Editorial

Traditional control of forests is disastrous

Odongo Odoyo

By Opio Jackson

The community land ownership policy substantially contributes to wide spread destruction of forests in the country unlike in other African countries where community involvement has played a greater role in forests conservation.

The land tenure system in the country has given much power to the traditional leaders to destroy forests at the expense of the community and the nation at large.

Parliament needs to speed up deliberations on the new land policies passed by the Council of Ministers to rescue our forests from destructive investors.

It is time to end the ancestral ownerships of forests where one family is privileged to control over 10,000 hectares of forest land at the expense of the entire community.

The government should protect its natural resources for the benefit of all citizens but not for few individuals.

For instance in Acholi area of Magwi and Ayaci Counties in Torit State, it has been a tradition that forests belong to individuals.

Forests here can be inherited from one generation to another due to traditional believes. The one who claims the rightful heir to the forests has the right to own all lives in the forest including the trees.

He can sign an agreement with investors without being questioned by the government or the community.

This is one of the worse forms of land tenure system that needs reform. Such land ownership needs to be abolished because it is so destructive to our environment.

Those who hold those forests have little knowledge on conservation matters and cannot understand anything to do with climate change. They only believe in the traditional rainmakers.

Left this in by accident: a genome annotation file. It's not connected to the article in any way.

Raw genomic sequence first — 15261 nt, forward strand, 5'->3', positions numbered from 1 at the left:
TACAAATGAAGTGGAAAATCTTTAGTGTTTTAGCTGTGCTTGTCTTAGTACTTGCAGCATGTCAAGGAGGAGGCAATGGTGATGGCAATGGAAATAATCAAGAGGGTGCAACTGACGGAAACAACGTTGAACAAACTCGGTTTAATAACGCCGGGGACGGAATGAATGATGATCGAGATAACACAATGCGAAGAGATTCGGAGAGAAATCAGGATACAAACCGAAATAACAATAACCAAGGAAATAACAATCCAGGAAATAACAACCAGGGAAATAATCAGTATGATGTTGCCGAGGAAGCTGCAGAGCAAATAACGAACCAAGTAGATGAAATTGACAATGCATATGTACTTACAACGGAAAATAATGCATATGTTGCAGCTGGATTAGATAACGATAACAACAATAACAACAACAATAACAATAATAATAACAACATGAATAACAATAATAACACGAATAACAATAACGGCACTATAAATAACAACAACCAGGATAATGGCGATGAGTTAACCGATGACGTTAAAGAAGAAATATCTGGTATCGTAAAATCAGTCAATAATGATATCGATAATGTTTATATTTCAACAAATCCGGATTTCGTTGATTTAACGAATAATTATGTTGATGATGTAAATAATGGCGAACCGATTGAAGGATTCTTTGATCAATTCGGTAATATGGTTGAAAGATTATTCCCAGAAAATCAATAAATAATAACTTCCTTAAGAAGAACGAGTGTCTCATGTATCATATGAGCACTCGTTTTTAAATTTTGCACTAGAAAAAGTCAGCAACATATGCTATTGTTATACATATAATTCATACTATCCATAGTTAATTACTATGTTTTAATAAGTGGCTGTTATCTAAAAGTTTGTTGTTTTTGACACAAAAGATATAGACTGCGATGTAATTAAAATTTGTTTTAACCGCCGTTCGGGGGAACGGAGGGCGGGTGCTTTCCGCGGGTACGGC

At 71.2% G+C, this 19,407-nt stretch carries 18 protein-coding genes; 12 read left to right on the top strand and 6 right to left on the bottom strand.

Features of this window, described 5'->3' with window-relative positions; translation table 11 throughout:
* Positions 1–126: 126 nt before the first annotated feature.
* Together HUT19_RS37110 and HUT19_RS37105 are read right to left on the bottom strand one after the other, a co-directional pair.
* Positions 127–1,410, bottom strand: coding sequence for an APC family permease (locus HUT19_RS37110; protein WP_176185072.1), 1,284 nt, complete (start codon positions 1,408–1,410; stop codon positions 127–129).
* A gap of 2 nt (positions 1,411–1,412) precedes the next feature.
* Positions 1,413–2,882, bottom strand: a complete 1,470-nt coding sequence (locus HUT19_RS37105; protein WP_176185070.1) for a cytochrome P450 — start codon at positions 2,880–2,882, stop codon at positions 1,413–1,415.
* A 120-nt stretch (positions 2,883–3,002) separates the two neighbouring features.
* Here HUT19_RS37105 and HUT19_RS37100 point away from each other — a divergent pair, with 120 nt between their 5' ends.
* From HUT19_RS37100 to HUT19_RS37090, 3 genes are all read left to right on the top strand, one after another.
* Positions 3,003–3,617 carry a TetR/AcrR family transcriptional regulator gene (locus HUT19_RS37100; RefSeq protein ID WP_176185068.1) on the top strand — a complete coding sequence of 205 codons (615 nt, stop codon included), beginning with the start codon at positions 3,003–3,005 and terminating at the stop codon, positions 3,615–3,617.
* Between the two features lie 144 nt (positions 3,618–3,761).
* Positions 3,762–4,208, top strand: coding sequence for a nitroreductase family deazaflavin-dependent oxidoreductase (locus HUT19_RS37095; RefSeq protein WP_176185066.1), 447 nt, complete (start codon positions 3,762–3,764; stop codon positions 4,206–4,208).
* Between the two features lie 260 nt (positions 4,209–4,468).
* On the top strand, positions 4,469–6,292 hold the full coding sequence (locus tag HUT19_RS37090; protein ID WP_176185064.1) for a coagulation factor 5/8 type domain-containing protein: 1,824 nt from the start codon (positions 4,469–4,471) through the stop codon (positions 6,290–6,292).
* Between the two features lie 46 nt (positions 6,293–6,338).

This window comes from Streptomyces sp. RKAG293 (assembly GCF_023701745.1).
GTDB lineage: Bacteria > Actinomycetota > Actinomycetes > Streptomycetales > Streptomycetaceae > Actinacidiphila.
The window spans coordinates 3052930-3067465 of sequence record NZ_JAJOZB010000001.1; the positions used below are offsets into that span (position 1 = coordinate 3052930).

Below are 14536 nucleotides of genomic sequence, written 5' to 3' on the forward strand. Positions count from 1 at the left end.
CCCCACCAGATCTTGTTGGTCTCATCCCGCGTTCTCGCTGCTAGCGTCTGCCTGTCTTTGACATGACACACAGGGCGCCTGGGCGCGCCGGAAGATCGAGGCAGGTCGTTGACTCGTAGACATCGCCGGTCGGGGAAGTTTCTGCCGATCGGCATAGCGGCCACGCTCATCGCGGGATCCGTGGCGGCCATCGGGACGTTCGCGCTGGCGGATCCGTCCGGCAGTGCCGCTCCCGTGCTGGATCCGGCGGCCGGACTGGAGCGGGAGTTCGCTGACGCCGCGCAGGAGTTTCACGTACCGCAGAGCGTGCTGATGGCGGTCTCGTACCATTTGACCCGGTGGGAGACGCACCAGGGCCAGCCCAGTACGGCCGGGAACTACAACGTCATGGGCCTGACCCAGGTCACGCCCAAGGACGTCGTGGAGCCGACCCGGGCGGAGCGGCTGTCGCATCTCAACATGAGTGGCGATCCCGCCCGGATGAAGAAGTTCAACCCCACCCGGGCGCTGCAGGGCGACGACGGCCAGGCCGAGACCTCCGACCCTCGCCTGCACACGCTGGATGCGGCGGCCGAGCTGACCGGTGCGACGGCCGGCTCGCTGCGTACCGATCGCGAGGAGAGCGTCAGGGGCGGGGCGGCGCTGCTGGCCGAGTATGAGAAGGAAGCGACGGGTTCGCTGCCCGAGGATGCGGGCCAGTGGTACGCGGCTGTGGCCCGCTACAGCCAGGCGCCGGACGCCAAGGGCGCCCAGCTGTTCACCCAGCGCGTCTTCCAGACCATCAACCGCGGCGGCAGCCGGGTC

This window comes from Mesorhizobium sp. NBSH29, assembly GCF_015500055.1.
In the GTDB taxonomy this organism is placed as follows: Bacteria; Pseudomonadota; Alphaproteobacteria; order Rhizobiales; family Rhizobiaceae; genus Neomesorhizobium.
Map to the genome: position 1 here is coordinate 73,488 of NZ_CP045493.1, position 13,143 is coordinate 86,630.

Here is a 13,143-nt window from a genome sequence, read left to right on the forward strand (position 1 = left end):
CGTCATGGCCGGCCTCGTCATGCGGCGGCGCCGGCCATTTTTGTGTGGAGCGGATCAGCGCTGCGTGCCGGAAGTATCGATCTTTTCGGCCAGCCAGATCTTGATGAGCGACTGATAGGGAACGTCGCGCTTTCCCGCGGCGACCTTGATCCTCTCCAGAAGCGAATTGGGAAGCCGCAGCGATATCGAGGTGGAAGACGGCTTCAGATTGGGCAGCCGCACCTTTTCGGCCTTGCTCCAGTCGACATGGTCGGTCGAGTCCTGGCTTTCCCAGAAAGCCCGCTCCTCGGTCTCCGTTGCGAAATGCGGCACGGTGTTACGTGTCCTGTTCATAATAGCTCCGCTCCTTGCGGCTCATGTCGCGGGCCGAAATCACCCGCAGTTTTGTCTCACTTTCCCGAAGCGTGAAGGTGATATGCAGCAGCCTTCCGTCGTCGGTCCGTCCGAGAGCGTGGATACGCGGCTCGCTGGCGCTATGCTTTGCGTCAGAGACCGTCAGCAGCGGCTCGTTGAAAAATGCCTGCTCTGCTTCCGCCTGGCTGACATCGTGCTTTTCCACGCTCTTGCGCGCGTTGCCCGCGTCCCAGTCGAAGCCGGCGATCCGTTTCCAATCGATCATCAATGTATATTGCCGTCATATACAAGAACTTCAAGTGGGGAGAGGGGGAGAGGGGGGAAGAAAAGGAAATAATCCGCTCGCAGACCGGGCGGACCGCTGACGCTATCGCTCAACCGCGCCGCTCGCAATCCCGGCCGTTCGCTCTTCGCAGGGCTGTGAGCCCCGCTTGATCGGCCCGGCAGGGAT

The bulk of forest exploitation in South Sudan is mostly carried out by the traditional leaders despite global campaigns against the deforestation and land degradation cutting down of tress.

During my recent visit to Magwi County, I observed logging as one of profitable economic activities taking place in the area. Hundreds of foreign investors are seriously felling trees for timber and logs.

These logs are often transported to Uganda through Lobone Border.

It is the right time for the government to abolish such land ownership practices to save our country’s declining into a desert. Some of the traditional beliefs should end where someone claims ownership of all most all the community land including the forests. In Acholi area most lands are owned by the so-called traditional leaders opposed to national development.

It is not wrong for a community to own land but where a single family claims the entire land, then it becomes disastrous to people’s health and survival.

There is great need for the government to improve on the land tenure system so as to protect the forests and environment.

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